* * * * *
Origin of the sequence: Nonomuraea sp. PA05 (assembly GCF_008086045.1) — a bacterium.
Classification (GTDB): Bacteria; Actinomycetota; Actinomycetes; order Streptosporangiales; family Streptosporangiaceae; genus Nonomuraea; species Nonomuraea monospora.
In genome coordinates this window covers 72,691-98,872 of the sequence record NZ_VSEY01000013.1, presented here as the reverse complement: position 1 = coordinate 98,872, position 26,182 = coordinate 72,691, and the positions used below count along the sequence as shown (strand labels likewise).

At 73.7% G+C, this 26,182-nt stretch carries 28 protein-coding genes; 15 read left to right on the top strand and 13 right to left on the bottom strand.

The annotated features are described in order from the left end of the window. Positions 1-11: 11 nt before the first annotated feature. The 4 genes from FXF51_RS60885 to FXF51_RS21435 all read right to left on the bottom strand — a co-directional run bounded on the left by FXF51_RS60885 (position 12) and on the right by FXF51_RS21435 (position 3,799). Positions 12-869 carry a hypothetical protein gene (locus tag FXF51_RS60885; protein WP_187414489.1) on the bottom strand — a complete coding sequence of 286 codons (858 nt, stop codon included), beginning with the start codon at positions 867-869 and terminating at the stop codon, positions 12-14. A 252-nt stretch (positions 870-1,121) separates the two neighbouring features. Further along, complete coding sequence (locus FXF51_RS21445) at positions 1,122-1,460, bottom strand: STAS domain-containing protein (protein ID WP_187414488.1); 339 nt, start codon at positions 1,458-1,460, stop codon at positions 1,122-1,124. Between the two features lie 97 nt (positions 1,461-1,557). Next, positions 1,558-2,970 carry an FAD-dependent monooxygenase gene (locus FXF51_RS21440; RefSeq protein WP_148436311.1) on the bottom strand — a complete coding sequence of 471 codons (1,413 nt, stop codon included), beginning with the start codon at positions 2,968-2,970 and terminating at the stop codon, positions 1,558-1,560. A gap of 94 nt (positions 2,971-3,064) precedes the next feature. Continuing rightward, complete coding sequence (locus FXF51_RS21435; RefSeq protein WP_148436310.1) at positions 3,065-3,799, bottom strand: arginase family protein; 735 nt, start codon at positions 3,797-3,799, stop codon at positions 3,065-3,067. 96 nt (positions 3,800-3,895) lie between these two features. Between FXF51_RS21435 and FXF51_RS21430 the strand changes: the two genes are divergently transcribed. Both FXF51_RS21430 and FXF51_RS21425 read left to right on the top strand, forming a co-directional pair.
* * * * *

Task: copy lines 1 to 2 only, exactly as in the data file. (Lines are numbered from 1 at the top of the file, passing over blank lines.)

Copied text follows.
Origin of the sequence: Nonomuraea sp. PA05 (assembly GCF_008086045.1) — a bacterium.
Classification (GTDB): Bacteria; Actinomycetota; Actinomycetes; order Streptosporangiales; family Streptosporangiaceae; genus Nonomuraea; species Nonomuraea monospora.